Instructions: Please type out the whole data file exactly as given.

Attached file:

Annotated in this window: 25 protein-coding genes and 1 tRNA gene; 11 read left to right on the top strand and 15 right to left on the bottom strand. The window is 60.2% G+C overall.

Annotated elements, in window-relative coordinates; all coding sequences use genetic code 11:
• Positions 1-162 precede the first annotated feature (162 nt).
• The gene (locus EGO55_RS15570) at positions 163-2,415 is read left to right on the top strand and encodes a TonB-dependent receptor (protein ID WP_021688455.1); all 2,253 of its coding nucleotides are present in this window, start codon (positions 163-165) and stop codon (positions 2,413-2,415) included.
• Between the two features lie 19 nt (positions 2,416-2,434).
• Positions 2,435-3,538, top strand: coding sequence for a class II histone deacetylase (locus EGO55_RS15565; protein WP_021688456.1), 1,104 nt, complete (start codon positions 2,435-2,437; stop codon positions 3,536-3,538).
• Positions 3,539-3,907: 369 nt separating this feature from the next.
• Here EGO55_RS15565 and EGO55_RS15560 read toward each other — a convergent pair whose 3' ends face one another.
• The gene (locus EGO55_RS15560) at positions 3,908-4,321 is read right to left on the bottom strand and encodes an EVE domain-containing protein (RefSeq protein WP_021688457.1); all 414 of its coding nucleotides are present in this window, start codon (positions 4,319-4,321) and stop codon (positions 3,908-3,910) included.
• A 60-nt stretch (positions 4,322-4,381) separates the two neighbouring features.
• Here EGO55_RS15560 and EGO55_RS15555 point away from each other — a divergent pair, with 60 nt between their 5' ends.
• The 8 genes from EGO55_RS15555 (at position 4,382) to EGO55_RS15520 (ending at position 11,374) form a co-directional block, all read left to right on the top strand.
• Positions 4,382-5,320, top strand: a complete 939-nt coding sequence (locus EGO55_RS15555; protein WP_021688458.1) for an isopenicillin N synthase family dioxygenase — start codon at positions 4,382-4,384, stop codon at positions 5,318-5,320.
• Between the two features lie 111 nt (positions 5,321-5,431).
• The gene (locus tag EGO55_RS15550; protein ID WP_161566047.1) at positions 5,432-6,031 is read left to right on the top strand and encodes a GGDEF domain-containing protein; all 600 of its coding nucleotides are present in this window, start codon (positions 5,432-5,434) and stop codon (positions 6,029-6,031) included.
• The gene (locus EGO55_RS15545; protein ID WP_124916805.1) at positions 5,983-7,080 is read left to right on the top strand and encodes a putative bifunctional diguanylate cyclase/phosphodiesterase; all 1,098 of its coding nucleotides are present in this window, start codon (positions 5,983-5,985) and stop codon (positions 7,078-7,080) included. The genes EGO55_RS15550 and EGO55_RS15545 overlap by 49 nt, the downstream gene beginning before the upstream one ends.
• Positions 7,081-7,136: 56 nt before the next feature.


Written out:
Annotated in this window: 25 protein-coding genes and 1 tRNA gene; 11 read left to right on the top strand and 15 right to left on the bottom strand. The window is 60.2% G+C overall.

Annotated elements, in window-relative coordinates; all coding sequences use genetic code 11:
• Positions 1-162 precede the first annotated feature (162 nt).
• The gene (locus EGO55_RS15570) at positions 163-2,415 is read left to right on the top strand and encodes a TonB-dependent receptor (protein ID WP_021688455.1); all 2,253 of its coding nucleotides are present in this window, start codon (positions 163-165) and stop codon (positions 2,413-2,415) included.
• Between the two features lie 19 nt (positions 2,416-2,434).
• Positions 2,435-3,538, top strand: coding sequence for a class II histone deacetylase (locus EGO55_RS15565; protein WP_021688456.1), 1,104 nt, complete (start codon positions 2,435-2,437; stop codon positions 3,536-3,538).
• Positions 3,539-3,907: 369 nt separating this feature from the next.
• Here EGO55_RS15565 and EGO55_RS15560 read toward each other — a convergent pair whose 3' ends face one another.
• The gene (locus EGO55_RS15560) at positions 3,908-4,321 is read right to left on the bottom strand and encodes an EVE domain-containing protein (RefSeq protein WP_021688457.1); all 414 of its coding nucleotides are present in this window, start codon (positions 4,319-4,321) and stop codon (positions 3,908-3,910) included.
• A 60-nt stretch (positions 4,322-4,381) separates the two neighbouring features.
• Here EGO55_RS15560 and EGO55_RS15555 point away from each other — a divergent pair, with 60 nt between their 5' ends.
• The 8 genes from EGO55_RS15555 (at position 4,382) to EGO55_RS15520 (ending at position 11,374) form a co-directional block, all read left to right on the top strand.
• Positions 4,382-5,320, top strand: a complete 939-nt coding sequence (locus EGO55_RS15555; protein WP_021688458.1) for an isopenicillin N synthase family dioxygenase — start codon at positions 4,382-4,384, stop codon at positions 5,318-5,320.
• Between the two features lie 111 nt (positions 5,321-5,431).
• The gene (locus tag EGO55_RS15550; protein ID WP_161566047.1) at positions 5,432-6,031 is read left to right on the top strand and encodes a GGDEF domain-containing protein; all 600 of its coding nucleotides are present in this window, start codon (positions 5,432-5,434) and stop codon (positions 6,029-6,031) included.
• The gene (locus EGO55_RS15545; protein ID WP_124916805.1) at positions 5,983-7,080 is read left to right on the top strand and encodes a putative bifunctional diguanylate cyclase/phosphodiesterase; all 1,098 of its coding nucleotides are present in this window, start codon (positions 5,983-5,985) and stop codon (positions 7,078-7,080) included. The genes EGO55_RS15550 and EGO55_RS15545 overlap by 49 nt, the downstream gene beginning before the upstream one ends.
• Positions 7,081-7,136: 56 nt before the next feature.